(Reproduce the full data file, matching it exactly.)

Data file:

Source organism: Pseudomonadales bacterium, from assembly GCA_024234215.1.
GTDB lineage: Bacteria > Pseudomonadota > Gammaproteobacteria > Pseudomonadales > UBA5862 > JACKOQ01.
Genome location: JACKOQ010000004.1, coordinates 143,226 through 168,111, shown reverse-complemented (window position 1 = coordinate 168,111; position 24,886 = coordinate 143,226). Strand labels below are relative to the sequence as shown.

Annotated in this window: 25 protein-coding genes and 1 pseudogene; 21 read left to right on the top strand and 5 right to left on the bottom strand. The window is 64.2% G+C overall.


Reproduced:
Source organism: Pseudomonadales bacterium, from assembly GCA_024234215.1.
GTDB lineage: Bacteria > Pseudomonadota > Gammaproteobacteria > Pseudomonadales > UBA5862 > JACKOQ01.
Genome location: JACKOQ010000004.1, coordinates 143,226 through 168,111, shown reverse-complemented (window position 1 = coordinate 168,111; position 24,886 = coordinate 143,226). Strand labels below are relative to the sequence as shown.

Annotated in this window: 25 protein-coding genes and 1 pseudogene; 21 read left to right on the top strand and 5 right to left on the bottom strand. The window is 64.2% G+C overall.